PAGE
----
Dr. Sherri Messimer and alumnus Albert Patterson, along with co-authors from the mechanical and aerospace engineering program, authored "Design and Performance of Modular 3-D Printed SolidPropellant Rocket Airframes," which was selected as a featured paper and published in the March issue of  Aerospace. The paper explores a novel method for design modularization of rocket airframes using additive manufacturing technology. Many of the studies referenced were performed on campus. Autumn 2017 | The University of Alabama in Huntsville

Departmental News (continued)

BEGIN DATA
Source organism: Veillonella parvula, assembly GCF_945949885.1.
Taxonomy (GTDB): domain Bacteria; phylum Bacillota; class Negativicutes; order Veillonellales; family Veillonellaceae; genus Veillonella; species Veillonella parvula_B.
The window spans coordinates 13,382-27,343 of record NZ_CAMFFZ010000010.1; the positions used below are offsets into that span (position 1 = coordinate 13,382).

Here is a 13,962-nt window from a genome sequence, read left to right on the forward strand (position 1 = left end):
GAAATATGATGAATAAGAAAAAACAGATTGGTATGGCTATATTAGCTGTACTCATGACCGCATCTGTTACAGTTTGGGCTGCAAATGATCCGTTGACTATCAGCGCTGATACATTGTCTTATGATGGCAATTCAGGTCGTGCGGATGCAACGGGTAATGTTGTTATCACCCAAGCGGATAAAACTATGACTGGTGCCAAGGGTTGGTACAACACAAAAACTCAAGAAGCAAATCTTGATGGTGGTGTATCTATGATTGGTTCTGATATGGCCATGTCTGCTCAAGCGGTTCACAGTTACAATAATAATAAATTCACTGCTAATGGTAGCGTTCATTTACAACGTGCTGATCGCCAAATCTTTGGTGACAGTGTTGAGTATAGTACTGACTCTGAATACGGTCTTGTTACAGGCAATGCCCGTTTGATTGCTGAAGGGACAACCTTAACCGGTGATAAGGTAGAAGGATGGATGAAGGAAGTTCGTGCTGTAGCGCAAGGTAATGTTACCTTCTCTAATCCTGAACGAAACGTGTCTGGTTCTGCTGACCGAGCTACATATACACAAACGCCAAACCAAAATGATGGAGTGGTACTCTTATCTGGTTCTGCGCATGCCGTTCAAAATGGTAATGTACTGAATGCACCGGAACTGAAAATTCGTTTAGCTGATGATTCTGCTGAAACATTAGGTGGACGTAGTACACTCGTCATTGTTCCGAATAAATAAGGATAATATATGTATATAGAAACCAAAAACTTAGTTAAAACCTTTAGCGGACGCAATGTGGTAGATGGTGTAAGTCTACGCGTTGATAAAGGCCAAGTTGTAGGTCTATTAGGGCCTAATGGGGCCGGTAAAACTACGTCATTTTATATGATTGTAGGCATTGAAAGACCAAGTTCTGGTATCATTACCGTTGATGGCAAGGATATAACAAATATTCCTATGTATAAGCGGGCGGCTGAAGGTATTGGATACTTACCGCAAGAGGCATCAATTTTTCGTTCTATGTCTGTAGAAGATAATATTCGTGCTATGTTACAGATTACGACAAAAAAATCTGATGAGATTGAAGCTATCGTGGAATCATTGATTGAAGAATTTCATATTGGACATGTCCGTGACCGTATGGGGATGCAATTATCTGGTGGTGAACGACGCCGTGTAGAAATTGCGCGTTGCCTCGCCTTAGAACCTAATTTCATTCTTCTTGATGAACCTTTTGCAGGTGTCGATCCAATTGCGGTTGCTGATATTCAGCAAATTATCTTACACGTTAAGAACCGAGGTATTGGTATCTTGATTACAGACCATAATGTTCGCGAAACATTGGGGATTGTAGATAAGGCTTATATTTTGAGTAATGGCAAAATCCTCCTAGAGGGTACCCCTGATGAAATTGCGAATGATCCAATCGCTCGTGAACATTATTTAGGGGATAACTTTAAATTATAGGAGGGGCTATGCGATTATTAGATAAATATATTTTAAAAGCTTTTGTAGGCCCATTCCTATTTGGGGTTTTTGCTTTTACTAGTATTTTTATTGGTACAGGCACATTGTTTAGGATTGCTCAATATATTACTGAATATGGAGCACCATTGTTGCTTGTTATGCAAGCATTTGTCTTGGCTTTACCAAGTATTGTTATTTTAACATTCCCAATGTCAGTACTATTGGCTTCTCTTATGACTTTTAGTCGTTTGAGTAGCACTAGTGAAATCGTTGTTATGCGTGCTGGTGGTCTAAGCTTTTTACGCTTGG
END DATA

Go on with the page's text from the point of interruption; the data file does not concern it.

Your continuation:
ISEEM labs continue to receive funding and contracts for aerospace and defense research. The Complex Systems Integration Lab, directed by Dr. L. Dale Thomas, has been contracted by NASA to study the use of nuclear thermal propulsion on human space transportation vehicle relative to the Mars mission.  Meanwhile, the newly established ImagEnS lab, headed by Dr. Bryan Mesmer, has partnered with NASA Aerospace and Systems Engineering Consortium to conduct NASA stakeholder value modeling and modelbased systems engineering.      The Department of Defense (DoD) recently awarded $273,000 to create a systems-of-systems model of the DoD enterprise to help enable acquisition using the digital thread. ISEEM professor Dr. Paul Collopy is a co-investigator, along with faculty researchers from Georgia Tech Research Institute.      The defense community, including government and industry, is moving away from paper-based systems engineering that depends on requirement specifications and checklists toward more model-based processes and tools. Model-based systems engineering and similar changes constitute the “digital thread,” a change that is expected to directly improve the design quality of defense systems, but it may also fundamentally change how business is conducted, affecting competition, organization structures, roles and relationships.      The research project, awarded through the DoD’s Systems Engineering Research Center, will study the influences of the digital thread on how engineering, product development, and product life-cycle management will be affected by the new digital thread.